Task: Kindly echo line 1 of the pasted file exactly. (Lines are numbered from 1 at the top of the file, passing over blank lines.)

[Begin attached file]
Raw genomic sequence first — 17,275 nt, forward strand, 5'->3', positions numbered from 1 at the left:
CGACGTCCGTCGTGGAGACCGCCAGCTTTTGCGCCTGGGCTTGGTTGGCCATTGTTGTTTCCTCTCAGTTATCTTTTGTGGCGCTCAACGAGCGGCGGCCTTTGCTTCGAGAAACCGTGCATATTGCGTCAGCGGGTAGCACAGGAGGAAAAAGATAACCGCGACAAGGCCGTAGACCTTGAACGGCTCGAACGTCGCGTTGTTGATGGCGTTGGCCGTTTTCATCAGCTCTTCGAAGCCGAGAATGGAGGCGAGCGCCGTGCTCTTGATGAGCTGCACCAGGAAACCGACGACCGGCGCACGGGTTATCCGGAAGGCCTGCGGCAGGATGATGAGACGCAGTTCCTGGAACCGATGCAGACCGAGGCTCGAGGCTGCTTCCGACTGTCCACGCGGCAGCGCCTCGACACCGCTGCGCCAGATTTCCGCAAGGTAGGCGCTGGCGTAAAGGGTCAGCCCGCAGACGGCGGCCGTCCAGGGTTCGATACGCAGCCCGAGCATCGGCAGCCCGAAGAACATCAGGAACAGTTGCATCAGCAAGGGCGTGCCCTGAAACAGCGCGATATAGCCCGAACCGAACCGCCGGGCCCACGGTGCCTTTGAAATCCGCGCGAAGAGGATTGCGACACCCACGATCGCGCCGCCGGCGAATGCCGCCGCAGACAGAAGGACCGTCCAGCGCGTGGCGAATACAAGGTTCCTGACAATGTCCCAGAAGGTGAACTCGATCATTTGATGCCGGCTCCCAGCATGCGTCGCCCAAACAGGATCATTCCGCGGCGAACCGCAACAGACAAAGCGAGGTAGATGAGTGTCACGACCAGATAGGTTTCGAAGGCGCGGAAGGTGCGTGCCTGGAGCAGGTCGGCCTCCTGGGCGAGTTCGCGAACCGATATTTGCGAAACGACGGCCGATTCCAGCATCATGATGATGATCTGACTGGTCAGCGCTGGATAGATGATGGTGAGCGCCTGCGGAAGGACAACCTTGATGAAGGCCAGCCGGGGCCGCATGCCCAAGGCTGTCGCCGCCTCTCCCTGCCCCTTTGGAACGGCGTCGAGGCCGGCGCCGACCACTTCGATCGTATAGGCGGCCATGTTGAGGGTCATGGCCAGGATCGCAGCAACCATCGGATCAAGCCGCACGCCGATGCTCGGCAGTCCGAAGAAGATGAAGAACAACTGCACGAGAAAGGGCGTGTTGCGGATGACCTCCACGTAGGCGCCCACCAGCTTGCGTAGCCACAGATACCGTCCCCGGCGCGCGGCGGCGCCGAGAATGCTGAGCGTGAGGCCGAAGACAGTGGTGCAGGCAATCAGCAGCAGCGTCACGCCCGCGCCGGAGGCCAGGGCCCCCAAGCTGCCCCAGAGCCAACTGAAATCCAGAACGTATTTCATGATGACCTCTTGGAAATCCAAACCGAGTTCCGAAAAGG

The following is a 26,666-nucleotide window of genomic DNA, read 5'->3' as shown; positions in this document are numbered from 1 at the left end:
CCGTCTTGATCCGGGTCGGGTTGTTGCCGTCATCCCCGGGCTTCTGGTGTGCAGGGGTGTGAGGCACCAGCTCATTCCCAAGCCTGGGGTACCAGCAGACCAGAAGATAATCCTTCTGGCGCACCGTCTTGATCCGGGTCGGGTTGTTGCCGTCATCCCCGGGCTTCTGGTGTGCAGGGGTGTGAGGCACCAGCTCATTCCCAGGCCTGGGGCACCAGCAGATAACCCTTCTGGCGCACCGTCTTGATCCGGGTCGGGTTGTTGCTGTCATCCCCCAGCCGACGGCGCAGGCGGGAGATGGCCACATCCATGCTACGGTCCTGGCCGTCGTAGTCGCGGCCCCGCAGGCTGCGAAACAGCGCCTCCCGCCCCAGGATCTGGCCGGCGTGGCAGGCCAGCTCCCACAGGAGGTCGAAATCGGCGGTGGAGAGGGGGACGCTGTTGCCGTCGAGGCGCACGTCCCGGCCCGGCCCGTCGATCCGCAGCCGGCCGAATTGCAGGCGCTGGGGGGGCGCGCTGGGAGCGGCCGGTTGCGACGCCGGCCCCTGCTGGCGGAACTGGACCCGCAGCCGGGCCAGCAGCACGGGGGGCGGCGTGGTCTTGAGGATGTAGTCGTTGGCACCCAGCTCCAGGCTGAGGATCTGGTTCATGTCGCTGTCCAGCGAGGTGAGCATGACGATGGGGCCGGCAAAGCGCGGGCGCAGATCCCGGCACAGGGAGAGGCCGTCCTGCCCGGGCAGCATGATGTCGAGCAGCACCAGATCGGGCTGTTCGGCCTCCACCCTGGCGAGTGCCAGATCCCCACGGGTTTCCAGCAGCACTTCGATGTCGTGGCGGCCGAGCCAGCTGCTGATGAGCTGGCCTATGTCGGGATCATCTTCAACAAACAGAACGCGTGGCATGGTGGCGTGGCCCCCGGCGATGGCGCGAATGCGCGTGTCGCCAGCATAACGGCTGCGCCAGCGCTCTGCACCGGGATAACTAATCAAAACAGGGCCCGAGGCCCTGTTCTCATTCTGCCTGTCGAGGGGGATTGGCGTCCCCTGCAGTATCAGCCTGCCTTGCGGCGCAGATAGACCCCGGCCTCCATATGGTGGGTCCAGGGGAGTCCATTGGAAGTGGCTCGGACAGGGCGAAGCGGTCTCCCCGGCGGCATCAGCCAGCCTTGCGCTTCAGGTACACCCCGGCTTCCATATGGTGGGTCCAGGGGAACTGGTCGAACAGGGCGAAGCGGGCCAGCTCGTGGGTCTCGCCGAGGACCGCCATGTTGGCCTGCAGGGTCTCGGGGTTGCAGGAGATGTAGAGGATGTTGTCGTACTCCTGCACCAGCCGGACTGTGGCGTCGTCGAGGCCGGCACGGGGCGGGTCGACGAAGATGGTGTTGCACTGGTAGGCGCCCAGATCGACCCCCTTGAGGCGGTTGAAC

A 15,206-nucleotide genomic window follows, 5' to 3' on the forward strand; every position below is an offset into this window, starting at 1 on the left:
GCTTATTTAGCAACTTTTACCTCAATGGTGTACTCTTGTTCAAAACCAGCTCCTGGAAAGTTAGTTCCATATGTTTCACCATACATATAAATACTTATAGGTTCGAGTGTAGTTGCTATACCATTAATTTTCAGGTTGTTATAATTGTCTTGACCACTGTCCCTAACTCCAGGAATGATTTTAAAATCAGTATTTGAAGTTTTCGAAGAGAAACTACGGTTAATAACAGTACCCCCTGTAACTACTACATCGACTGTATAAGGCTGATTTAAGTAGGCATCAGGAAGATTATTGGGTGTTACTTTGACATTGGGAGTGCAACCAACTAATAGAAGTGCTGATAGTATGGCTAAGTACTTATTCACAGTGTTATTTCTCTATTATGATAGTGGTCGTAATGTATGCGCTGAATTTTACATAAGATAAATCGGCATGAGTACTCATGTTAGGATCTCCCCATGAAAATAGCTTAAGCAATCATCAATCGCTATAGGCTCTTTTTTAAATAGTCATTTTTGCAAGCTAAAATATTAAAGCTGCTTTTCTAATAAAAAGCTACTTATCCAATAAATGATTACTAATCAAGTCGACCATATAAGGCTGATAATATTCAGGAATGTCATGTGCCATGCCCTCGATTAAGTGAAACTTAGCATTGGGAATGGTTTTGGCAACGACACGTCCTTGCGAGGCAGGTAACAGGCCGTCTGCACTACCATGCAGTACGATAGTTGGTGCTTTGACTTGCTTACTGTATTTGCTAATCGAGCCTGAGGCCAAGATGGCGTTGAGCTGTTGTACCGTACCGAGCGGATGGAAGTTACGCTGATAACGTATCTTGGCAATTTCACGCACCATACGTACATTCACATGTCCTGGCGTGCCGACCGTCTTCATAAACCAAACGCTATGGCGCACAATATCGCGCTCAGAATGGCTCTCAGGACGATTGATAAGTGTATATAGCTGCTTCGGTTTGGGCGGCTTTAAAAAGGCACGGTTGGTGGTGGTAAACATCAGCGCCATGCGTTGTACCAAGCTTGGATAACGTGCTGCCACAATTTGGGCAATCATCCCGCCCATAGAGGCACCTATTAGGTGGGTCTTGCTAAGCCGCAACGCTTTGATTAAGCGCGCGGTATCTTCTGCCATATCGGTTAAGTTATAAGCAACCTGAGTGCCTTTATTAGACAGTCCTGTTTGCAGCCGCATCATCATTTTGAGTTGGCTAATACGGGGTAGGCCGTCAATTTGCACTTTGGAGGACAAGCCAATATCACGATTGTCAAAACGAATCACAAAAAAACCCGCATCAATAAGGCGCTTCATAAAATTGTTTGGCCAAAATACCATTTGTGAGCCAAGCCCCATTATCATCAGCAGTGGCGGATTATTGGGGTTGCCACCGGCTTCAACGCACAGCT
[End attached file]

Raw genomic sequence first — 17,275 nt, forward strand, 5'->3', positions numbered from 1 at the left: